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For When We Struggle to Live a Life That Has No Meaning


How does one human, a finite piece of existence, face an infinite, indifferent universe?

Living despite the fact that we know we are going to die. This is essentially what Camuian Absurdism comes down to. Albert Camus, a famous existentialist thinker and writer, believes that it is absurd to keep living when we could die at any moment, but we do anyway.

“At this point of his effort man stands face to face with the irrational. He feels within him his longing for happiness and for reason. The absurd is born of this confrontation between the human need and the unreasonable silence of the world.” -Albert Camus

Many of us seem to be caught in both an instance of nihilism and boredom with our current lives. We find it difficult to motivate ourselves when we know that we live in an absurd existence. And in these quiet moments, just before the dawn, we cannot help but feel empty, when we want to live, but are aware that we are going to die.

Alas, why it is such a conundrum. When the day in done and the stars glitter overhead, it is easy to become consumed by the fact that we are irrelevant in the board brushstroke of the universe. Camus recommends three three things to combat the absurd. So, when we confront “the unreasonable silence of the world”, we can feel less empty. What impact can we make on such a grand scale?

1. Revolt:

“Living is keeping the absurd alive. Keeping it alive is, above all, contemplating it. Unlike Eurydice, the absurd dies only when we turn away from it. One of the only coherent philosophical positions is thus revolt. It is a constant confrontation between man and his own obscurity. It is an insistence upon an impossible transparency. It challenges the world anew every second. Just as danger provided man the unique opportunity of seizing awareness, so metaphysical revolt extends awareness to the whole of experience. It is that constant presence of man in his own eyes. It is not aspiration, for it is devoid of hope. That revolt is the certainty of a crushing fate, without the resignation that ought to accompany it.” -Albert Camus.

Make sense? Let me rephrase it for you. As Camus puts it, revolt is the ability to challenge the absurd, to acknowledge that it exists, but not surrender to the helplessness that it so readily provides. Being aware of our own absurd existence is the first step in revolting against it. Revolt is to live, despite the absurd, to give “the unreasonable silence of the world” the middle finger and keep moving forward, despite the pains of doing so. Revolt can lead to a more thrilling existence, because you work everyday to give your own life meaning.

“Each subjective existance is absolute to itself.” - E.M. Cioran. 

Which leads me to Camus’ second point-

2. Freedom:

“Now if the absurd cancels all my chances of eternal freedom, it restores and magnifies, on the other hand, my freedom of action.” -Albert Camus. 

The freedom Camus refers to is not that of freedom America preaches or of choice to do in ones day-to-day life, but freedom of action. Like revolt, this absurd freedom frees us from the constraints of societal or religious orders. Freedom to act is freedom to accept the life we are given and allowing ourselves to understand that we will die, but that we can shape the actions in our lives without constraints. This may mean we take more risks in our lives, take action in things we believe in, or act upon the things that make us happy. It is an inner freedom of action that allows us to face the absurd easier.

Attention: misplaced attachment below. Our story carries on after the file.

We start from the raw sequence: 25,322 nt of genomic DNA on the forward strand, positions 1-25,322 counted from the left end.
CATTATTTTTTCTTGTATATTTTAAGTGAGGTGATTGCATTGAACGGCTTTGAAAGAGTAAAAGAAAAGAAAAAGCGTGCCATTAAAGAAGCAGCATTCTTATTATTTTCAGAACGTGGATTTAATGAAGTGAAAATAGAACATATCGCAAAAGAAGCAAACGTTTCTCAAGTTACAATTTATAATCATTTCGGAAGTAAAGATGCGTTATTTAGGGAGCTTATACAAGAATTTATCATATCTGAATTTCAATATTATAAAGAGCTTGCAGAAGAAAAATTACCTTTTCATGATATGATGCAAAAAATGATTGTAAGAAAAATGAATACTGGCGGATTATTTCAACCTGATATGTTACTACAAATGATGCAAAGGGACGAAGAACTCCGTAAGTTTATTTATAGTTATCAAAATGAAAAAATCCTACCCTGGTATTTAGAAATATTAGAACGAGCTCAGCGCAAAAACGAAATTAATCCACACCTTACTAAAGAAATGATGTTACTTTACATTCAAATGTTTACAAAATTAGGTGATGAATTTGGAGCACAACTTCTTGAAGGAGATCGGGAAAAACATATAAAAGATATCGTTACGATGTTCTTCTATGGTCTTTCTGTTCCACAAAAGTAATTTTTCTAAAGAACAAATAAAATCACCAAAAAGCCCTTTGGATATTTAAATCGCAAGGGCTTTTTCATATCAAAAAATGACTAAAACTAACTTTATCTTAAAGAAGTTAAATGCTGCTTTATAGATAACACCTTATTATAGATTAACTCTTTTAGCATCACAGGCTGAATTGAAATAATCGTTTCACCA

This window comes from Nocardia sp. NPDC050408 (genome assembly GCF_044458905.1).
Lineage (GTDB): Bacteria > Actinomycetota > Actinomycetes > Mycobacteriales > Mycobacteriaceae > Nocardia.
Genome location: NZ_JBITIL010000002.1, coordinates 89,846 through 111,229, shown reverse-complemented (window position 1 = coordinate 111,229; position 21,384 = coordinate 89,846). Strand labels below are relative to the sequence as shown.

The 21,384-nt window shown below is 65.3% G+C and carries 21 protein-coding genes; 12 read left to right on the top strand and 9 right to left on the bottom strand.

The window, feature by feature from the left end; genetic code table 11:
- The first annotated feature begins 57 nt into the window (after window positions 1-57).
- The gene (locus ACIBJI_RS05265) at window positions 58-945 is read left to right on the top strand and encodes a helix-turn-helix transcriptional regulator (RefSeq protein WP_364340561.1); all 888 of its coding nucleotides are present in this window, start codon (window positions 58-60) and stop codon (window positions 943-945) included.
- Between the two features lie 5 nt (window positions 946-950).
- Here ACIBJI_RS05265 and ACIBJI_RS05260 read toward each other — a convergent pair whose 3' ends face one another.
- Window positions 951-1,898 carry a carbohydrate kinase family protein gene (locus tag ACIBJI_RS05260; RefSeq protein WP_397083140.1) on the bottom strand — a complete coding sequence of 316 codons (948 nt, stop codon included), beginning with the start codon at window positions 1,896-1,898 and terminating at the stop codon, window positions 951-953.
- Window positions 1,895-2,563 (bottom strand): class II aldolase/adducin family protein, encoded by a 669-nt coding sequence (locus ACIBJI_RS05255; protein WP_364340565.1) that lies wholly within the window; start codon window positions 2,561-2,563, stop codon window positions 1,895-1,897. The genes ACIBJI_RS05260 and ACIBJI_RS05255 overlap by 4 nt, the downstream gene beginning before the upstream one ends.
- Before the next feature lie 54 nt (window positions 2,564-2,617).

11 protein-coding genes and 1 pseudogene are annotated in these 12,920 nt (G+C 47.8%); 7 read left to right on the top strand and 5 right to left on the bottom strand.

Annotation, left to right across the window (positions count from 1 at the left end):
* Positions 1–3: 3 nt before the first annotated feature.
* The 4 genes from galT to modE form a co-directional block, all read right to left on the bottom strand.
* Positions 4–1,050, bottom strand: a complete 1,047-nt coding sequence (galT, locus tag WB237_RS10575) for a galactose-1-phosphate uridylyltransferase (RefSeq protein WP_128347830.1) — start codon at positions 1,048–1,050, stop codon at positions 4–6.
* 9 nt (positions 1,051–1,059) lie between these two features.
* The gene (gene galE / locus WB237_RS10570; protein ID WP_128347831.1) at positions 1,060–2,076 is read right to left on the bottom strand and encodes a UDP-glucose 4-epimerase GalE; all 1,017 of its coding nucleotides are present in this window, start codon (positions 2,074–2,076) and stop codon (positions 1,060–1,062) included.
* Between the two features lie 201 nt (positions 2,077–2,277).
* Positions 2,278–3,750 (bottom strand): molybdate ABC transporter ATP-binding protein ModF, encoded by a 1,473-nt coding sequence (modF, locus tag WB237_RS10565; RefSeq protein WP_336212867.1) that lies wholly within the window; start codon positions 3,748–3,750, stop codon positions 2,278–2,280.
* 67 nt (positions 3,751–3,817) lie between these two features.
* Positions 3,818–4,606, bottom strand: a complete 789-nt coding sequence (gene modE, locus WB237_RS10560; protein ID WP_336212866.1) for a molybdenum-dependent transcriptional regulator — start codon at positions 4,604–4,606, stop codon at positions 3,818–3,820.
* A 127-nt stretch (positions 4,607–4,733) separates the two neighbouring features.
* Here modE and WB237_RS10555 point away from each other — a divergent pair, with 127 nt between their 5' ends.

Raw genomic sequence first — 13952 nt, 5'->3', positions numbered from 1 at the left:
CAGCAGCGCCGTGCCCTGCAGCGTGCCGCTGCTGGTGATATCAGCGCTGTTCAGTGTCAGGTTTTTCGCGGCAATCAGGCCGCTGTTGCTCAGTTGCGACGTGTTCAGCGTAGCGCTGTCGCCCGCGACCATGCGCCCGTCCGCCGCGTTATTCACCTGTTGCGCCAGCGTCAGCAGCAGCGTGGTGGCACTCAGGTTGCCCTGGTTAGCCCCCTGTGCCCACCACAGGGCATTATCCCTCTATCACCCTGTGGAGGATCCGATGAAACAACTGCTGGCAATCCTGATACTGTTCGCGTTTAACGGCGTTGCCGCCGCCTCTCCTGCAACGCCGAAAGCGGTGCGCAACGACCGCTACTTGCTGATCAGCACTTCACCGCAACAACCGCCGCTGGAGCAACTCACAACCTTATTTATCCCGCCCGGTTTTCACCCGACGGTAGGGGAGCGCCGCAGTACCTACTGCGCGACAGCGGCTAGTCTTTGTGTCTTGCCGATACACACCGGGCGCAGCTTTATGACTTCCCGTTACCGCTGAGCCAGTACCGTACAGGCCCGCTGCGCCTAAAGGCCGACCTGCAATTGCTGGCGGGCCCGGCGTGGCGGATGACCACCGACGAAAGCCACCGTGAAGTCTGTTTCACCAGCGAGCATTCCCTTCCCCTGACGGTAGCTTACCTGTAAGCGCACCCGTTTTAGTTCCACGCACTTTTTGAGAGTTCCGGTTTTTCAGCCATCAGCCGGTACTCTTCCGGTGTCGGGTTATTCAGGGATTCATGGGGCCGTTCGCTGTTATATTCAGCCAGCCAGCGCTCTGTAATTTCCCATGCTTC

“This involves the principle of a liberation. Such new independence has a definite time limit, like any freedom of action.”
 -Albert Camus

3. Passion:

“But again it is the absurd and its contradictory life that teaches us. For the mistake is thinking that that quantity of experiences depends on the circumstances of our life when it depends solely on us. Here we have to be over-simple. To two men living the same number of years, the world always provides the same sum of experiences. It is up to us to be conscious of them. Being aware of one's life, one's revolt, one's freedom, and to the maximum, is living, and to the maximum.” -Albert Camus.

We must discover what in our lives we are passionate for that gives our lives the richer quality we seek in our lives, over quantity. It is a tiresome cliché, but in this instance, it is relevant. And this quality I’m speaking of is not simply vocational passion, but more akin to our callings. What calls to us on those clear, cool nights, when we look up at the vast expanse of stars. What sings to us through the wind and call us to act.

“I know, to be sure, the dull resonance that vibrates throughout these days. Yet I have but a word to say: that it is necessary.” -Albert Camus

It is necessary to sink into our passions, not to follow money or fame, nor the belief in power, but to follow our passions and the things that give our lives quality. To sink our teeth into them and taste the wonder they provide.

What should we do in the face the absurd and certain death? We revolt, we explore our freedom to act, and we sink into the quality of our passions. I am very interested in fighting the absurd with all of the strength I possess. However painfully, we must live. We must look into the open face of the absurd and laugh. However much we struggle, we will not give up ourselves nor this existence. We will keep attempting to live each moment as it comes and give ourselves time to be.

“But the point is to live.” -Albert Camus.

Works Noted:

Camus, Albert, Justin O'Brien, and James Woods. The Myth of Sisyphus. London: Penguin, 2013. Print.

Cioran, Emile Michel. "The Passion for the Absurd." On the Heights of Despair. London: Quartet, 1995. N. pag. Print.

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